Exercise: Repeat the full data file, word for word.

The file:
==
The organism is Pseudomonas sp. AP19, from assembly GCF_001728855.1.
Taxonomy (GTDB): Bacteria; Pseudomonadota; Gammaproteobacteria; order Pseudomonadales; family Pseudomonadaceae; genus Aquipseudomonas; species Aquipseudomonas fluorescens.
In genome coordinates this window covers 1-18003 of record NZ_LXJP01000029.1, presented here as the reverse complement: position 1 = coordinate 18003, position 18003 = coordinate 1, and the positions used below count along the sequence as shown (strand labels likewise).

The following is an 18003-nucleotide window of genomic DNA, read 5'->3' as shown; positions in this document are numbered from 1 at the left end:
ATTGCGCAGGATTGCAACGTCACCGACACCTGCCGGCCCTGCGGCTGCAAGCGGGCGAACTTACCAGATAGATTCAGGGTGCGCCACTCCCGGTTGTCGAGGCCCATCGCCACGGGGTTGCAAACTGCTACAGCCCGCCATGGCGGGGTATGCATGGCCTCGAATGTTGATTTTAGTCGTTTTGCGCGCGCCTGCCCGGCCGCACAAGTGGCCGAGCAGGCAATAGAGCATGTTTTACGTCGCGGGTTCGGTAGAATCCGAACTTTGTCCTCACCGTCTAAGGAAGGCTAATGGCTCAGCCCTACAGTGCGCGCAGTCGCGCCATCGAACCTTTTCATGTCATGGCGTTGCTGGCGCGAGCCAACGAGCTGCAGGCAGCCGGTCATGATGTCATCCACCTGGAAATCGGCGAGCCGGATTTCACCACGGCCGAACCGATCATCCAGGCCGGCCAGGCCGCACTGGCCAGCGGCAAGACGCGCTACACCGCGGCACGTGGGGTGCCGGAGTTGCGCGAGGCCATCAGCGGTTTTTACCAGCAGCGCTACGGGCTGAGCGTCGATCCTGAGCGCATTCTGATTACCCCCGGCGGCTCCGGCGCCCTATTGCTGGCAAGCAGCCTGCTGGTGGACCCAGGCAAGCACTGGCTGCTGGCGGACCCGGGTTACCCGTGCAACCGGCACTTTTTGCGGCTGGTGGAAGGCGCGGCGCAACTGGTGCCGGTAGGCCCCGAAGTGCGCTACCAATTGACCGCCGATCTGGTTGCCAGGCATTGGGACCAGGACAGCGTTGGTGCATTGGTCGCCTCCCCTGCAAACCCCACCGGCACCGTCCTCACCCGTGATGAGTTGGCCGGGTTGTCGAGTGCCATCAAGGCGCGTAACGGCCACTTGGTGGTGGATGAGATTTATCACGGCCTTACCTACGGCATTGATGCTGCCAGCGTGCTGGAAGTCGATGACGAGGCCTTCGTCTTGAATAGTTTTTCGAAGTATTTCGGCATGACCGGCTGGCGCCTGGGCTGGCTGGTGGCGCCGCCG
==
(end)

The organism is Pseudomonas sp. AP19, from assembly GCF_001728855.1.
Taxonomy (GTDB): Bacteria; Pseudomonadota; Gammaproteobacteria; order Pseudomonadales; family Pseudomonadaceae; genus Aquipseudomonas; species Aquipseudomonas fluorescens.
In genome coordinates this window covers 1-18003 of record NZ_LXJP01000029.1, presented here as the reverse complement: position 1 = coordinate 18003, position 18003 = coordinate 1, and the positions used below count along the sequence as shown (strand labels likewise).

The following is an 18003-nucleotide window of genomic DNA, read 5'->3' as shown; positions in this document are numbered from 1 at the left end:
ATTGCGCAGGATTGCAACGTCACCGACACCTGCCGGCCCTGCGGCTGCAAGCGGGCGAACTTACCAGATAGATTCAGGGTGCGCCACTCCCGGTTGTCGAGGCCCATCGCCACGGGGTTGCAAACTGCTACAGCCCGCCATGGCGGGGTATGCATGGCCTCGAATGTTGATTTTAGTCGTTTTGCGCGCGCCTGCCCGGCCGCACAAGTGGCCGAGCAGGCAATAGAGCATGTTTTACGTCGCGGGTTCGGTAGAATCCGAACTTTGTCCTCACCGTCTAAGGAAGGCTAATGGCTCAGCCCTACAGTGCGCGCAGTCGCGCCATCGAACCTTTTCATGTCATGGCGTTGCTGGCGCGAGCCAACGAGCTGCAGGCAGCCGGTCATGATGTCATCCACCTGGAAATCGGCGAGCCGGATTTCACCACGGCCGAACCGATCATCCAGGCCGGCCAGGCCGCACTGGCCAGCGGCAAGACGCGCTACACCGCGGCACGTGGGGTGCCGGAGTTGCGCGAGGCCATCAGCGGTTTTTACCAGCAGCGCTACGGGCTGAGCGTCGATCCTGAGCGCATTCTGATTACCCCCGGCGGCTCCGGCGCCCTATTGCTGGCAAGCAGCCTGCTGGTGGACCCAGGCAAGCACTGGCTGCTGGCGGACCCGGGTTACCCGTGCAACCGGCACTTTTTGCGGCTGGTGGAAGGCGCGGCGCAACTGGTGCCGGTAGGCCCCGAAGTGCGCTACCAATTGACCGCCGATCTGGTTGCCAGGCATTGGGACCAGGACAGCGTTGGTGCATTGGTCGCCTCCCCTGCAAACCCCACCGGCACCGTCCTCACCCGTGATGAGTTGGCCGGGTTGTCGAGTGCCATCAAGGCGCGTAACGGCCACTTGGTGGTGGATGAGATTTATCACGGCCTTACCTACGGCATTGATGCTGCCAGCGTGCTGGAAGTCGATGACGAGGCCTTCGTCTTGAATAGTTTTTCGAAGTATTTCGGCATGACCGGCTGGCGCCTGGGCTGGCTGGTGGCGCCGCCG